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Sulforaphane (from broccoli) Shown to Decrease Cancer Risk via Epigenetic Effects: Ground breaking study

James Meschino DC, MS

A study published in the April 2017 edition of the Journal of Nutritional Biochemistry lends further support to the already compelling evidence that a medicinal ingredient found in broccoli and other cruciferous vegetables (cabbage, cauliflower, Bok choy, Brussels sprouts, turnips) exerts significant anti-cancer effects.

This study showed that sulforaphane (obtained from these vegetables) exerted a key epigenetic effect that greatly inhibited human prostate cancer cells from forming colonies, in an important experimental study. But many other cancers are linked to the same epigenetic switch, suggesting that sulforaphane may also provide protection against brain, lung, colon, breast, and stomach cancer, as well as chronic lymphocytic leukemia.

To be more specific, studies in recent years have shown that a specific long, non-coding RNA called LINC01116 is very active or as scientists say, up-regulated, in a common form of human prostate cancer. The activity of this long, non-coding RNA (LINC01116) has been shown to have direct genetic effects that promote cancer development.

The April 2017 study showed that sulforaphane (from cruciferous vegetables) decreased the expression or normalized the expression of this specific, long, non-coding RNA and in doing so, greatly inhibited prostate cancer cells from forming colonies by a factor of four-fold. Worth noting, the researchers expressed, is that an increased consumption of cruciferous vegetables appears to be associated with a lower risk of developing prostate cancer in human studies. Normalizing the impact of this epigenetic factor, or long, non-coding RNA, appears to be one more way that consuming cruciferous vegetables helps to lower prostate cancer risk. But regular consumption of cruciferous vegetables is also associated with a reduced risk of many other cancers as well.

Long, non-coding RNA, which is used to describe RNA strands that don’t promote the synthesis of proteins within the cell (which is what RNA is most famous for), was thought for many years to be part of what’s called junk DNA. In other words, a bunch of genetic material left over from our ancient ancestors that doesn’t do anything, or at least, anything of importance. But we have begun to discover that much of this so-called junk DNA is important epigenetic material that tells the DNA what to do and how to behave – turning on and turning off certain genes and modifying the make-up of others. The same way that computer software enables computer hardware to do or not do certain things, the body’s epigenetic activity influences our DNA hardware in a similar way – turning on and off certain genes and even altering our gene make-up and function over time, as it senses changes to our environment, nutritional status, exposures to toxins and other factors. (1)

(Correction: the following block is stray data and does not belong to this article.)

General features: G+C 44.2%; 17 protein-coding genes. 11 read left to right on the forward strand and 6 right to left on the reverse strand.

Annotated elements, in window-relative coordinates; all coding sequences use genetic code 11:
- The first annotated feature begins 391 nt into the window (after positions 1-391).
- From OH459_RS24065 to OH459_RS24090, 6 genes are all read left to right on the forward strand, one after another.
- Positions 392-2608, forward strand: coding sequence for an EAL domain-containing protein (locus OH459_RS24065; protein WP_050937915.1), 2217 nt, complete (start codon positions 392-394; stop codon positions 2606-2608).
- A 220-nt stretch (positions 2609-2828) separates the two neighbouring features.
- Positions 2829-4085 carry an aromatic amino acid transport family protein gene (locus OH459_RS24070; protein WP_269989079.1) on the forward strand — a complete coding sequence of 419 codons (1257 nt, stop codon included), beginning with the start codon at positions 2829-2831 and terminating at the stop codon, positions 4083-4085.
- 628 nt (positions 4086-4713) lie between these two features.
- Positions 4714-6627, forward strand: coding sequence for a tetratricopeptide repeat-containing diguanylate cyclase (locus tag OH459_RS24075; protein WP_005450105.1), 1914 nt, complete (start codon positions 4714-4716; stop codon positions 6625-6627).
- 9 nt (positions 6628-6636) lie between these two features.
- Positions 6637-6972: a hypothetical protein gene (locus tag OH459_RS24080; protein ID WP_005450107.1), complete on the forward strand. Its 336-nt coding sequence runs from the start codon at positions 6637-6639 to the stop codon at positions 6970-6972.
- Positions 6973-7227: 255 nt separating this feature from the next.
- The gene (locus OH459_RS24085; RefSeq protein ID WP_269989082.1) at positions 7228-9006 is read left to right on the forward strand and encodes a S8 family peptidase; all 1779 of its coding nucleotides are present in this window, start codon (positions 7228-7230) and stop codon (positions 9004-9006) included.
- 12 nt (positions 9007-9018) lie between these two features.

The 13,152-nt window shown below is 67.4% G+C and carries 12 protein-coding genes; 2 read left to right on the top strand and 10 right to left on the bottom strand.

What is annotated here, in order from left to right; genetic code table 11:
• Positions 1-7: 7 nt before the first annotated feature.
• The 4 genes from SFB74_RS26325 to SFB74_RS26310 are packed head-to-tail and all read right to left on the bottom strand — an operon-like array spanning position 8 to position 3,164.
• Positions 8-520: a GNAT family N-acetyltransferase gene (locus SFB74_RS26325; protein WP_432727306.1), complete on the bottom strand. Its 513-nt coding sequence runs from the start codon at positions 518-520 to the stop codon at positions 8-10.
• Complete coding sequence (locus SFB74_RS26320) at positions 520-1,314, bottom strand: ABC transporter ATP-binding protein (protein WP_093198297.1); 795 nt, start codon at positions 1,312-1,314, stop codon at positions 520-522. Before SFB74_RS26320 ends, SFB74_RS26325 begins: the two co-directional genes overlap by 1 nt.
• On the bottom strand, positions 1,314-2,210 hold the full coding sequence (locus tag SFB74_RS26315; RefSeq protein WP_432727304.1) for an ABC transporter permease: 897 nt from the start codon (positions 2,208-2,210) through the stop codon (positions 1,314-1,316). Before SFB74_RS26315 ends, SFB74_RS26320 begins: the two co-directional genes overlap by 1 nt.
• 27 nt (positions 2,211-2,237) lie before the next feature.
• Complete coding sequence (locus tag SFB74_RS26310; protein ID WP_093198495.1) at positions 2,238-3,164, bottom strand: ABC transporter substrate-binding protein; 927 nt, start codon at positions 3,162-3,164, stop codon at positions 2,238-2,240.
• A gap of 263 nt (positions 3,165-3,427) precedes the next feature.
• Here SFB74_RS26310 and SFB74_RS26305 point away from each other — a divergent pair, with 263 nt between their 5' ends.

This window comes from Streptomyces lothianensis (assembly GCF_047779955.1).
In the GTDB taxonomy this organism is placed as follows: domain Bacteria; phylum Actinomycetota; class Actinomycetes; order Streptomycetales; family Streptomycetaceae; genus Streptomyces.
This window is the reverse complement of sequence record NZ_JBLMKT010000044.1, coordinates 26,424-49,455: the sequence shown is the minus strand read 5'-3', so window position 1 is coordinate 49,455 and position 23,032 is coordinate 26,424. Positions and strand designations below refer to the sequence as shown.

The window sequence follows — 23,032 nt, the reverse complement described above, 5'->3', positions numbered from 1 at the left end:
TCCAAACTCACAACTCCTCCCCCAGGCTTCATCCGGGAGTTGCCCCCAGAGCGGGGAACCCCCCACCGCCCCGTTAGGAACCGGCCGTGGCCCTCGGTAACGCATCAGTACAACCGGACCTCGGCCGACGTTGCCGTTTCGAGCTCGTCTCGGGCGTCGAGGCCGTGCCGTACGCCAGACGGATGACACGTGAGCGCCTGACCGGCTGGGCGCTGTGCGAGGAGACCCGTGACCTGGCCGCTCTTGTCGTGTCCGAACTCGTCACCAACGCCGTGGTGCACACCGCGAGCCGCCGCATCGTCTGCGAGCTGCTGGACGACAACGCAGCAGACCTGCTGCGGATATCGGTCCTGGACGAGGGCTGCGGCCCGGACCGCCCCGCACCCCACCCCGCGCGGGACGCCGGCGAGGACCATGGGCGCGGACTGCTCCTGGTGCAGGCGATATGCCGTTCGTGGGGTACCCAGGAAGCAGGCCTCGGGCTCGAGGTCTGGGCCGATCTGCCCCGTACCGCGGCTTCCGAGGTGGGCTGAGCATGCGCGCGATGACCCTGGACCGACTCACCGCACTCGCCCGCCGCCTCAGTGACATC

Some scientists suggest that the rise in conditions like autism incidence in recent years may be a direct result of our epigenetic material being influenced by our exposure to the build-up of many undesirable environment agents and rapid changes to our food composition, which in turn have altered our DNA gene expression. (2,3)

However, regarding the study at hand, sulforaphane from cruciferous vegetables was shown to help prevent the development of prostate cancer colonies from forming via decreasing expression of a specific long, non-coding RNA, in a break-through experimental study, involving a common type of human prostate cancer cells. (1) Studies have shown for a long time that sulforaphane and other constituents found in cruciferous vegetables may also inhibit cancer development in other ways, such as through improved detoxification of cancer-causing agents, inducing cell death of emerging cancer cells (apoptosis), via anti-angiogenesis, protecting against DNA damage, and other effects. (4) It now appears that sulforaphane may also help  prevent certain cancers by also acting on an epigenetic level, which is a breakthrough finding as we await confirmation from follow-up studies. (1)

My recommendation remains unchanged, “Eat a cruciferous vegetable serving 3-7 times per week”.

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  1. Beaver L.M., Kuintzle R, Buchanan A, Wiley M.W.,Glasser S.T. et al. JNB (the journal of nutritional biochemistry) April 207, vol 42:72-83
  2. Tuchman RF. Deconstructing autism spectrum disorders: clinical perspective. Rev Neurol. 2013 (Feb 222;56 Suppl 1:S3-12
  3. Frye R.E, Sequeira JM, Quadros EV, James SJ, Rossignol DA. Cerebral folate receptor autoantibodies in autism spectrum disorder. Mol Psychiatry, 2013 Mar; 18(3):369-81
  4. National Cancer Institute: Cruciferous Vegetable and Cancer Prevention:
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